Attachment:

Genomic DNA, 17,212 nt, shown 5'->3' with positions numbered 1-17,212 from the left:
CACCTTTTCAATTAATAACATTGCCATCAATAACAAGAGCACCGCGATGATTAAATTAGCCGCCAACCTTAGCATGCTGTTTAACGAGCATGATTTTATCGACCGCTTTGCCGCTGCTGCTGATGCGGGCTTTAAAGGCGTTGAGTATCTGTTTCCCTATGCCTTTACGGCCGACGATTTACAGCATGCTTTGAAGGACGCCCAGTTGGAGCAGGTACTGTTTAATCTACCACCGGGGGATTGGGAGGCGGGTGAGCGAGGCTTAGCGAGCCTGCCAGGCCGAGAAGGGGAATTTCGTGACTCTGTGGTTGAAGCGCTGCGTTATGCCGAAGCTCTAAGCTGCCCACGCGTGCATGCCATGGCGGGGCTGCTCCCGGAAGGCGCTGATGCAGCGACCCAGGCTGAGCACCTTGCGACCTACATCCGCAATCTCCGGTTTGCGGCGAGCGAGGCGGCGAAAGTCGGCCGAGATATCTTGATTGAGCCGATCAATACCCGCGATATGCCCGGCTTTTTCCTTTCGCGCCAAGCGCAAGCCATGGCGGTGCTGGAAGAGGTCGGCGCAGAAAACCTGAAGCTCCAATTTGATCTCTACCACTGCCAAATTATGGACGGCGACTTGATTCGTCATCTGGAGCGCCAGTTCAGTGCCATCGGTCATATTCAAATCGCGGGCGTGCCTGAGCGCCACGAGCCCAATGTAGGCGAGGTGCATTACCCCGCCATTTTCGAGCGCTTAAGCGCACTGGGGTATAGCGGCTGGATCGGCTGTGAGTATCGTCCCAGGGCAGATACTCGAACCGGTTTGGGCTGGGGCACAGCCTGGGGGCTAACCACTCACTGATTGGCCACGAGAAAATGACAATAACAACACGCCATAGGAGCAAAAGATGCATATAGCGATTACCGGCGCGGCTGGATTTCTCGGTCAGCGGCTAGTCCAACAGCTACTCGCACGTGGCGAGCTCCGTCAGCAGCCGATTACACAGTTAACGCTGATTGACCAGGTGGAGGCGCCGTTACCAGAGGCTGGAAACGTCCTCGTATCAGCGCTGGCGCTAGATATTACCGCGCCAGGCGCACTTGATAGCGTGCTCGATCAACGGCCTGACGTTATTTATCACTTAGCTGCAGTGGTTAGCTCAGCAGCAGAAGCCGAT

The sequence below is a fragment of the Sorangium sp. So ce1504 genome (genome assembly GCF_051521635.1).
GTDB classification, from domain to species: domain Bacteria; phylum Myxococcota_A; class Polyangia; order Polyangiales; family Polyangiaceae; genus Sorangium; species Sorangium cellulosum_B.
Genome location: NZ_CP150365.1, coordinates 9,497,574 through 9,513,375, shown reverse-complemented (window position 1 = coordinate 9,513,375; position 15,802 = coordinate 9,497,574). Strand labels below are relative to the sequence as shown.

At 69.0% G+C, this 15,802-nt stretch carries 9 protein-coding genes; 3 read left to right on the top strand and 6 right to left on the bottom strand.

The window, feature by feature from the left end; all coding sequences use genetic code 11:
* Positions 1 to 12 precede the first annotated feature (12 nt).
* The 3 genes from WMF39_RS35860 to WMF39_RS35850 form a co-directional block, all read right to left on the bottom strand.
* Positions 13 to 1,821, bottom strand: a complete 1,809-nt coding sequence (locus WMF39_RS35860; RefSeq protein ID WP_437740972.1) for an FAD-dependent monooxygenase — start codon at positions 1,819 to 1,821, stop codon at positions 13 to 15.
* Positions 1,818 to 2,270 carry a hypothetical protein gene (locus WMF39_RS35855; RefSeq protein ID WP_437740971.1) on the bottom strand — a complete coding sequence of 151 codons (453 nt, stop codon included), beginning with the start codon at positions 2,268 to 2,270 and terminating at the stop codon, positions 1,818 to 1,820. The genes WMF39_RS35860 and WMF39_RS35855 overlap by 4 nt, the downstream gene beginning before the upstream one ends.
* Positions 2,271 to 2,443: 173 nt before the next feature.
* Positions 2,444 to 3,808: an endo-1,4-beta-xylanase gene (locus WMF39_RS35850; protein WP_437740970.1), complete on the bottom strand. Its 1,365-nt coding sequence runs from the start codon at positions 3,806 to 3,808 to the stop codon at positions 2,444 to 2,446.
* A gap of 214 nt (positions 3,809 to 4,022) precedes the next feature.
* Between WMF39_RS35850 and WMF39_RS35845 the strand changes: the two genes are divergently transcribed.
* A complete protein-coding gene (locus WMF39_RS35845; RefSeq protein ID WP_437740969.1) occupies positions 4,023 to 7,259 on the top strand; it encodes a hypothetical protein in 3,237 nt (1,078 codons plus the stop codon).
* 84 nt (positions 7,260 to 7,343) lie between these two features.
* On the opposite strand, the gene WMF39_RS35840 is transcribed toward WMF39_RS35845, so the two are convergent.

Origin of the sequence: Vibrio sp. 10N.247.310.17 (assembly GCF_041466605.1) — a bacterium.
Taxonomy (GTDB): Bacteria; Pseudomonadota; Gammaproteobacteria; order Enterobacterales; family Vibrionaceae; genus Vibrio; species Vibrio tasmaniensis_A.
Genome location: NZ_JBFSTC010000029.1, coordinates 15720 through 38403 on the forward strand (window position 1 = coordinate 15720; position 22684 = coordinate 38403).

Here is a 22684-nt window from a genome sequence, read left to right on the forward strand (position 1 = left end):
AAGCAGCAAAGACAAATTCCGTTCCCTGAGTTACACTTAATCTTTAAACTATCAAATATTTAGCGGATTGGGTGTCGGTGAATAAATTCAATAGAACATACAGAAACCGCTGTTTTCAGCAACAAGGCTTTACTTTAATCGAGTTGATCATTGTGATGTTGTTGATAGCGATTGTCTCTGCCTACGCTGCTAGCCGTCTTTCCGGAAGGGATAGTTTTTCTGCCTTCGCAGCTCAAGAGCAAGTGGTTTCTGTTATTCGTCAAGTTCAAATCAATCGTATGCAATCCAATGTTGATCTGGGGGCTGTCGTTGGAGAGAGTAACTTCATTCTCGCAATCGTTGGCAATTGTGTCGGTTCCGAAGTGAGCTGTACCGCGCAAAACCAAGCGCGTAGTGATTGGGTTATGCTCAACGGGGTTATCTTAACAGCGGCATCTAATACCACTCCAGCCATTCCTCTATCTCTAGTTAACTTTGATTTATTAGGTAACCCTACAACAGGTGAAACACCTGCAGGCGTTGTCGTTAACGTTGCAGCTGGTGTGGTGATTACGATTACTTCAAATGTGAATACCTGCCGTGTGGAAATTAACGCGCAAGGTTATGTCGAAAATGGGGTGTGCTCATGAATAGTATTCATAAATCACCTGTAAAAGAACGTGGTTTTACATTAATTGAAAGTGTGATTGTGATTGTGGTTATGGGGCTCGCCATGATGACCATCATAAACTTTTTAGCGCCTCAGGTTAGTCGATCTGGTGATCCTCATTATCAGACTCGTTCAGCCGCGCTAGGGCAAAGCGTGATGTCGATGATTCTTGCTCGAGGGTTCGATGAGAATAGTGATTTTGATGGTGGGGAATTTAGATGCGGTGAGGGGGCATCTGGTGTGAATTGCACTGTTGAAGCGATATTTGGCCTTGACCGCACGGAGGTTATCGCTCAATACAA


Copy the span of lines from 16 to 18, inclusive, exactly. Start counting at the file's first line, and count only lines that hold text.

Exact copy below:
* A complete protein-coding gene (locus WMF39_RS35845; RefSeq protein ID WP_437740969.1) occupies positions 4,023 to 7,259 on the top strand; it encodes a hypothetical protein in 3,237 nt (1,078 codons plus the stop codon).
* 84 nt (positions 7,260 to 7,343) lie between these two features.
* On the opposite strand, the gene WMF39_RS35840 is transcribed toward WMF39_RS35845, so the two are convergent.